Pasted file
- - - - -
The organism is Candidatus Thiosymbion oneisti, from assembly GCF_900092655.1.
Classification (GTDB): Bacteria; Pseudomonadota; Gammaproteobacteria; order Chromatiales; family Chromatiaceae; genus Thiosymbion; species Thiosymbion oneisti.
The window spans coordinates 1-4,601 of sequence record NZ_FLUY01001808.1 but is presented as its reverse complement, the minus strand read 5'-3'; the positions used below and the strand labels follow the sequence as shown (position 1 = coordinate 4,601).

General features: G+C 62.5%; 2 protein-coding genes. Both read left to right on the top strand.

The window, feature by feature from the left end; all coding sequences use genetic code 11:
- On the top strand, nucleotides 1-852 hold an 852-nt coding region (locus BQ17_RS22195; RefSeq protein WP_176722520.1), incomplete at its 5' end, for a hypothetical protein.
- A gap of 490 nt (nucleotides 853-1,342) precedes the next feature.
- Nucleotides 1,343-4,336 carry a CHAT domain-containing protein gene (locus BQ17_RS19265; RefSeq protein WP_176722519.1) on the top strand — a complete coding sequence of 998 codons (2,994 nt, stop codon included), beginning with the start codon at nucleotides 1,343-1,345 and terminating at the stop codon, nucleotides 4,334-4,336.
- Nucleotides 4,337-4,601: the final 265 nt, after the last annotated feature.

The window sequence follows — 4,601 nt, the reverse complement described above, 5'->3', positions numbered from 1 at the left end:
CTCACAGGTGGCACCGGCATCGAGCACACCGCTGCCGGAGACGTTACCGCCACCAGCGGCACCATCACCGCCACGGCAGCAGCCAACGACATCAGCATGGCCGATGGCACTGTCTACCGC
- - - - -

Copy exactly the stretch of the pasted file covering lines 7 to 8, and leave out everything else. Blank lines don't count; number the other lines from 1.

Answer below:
- A gap of 490 nt (nucleotides 853-1,342) precedes the next feature.
- Nucleotides 1,343-4,336 carry a CHAT domain-containing protein gene (locus BQ17_RS19265; RefSeq protein WP_176722519.1) on the top strand — a complete coding sequence of 998 codons (2,994 nt, stop codon included), beginning with the start codon at nucleotides 1,343-1,345 and terminating at the stop codon, nucleotides 4,334-4,336.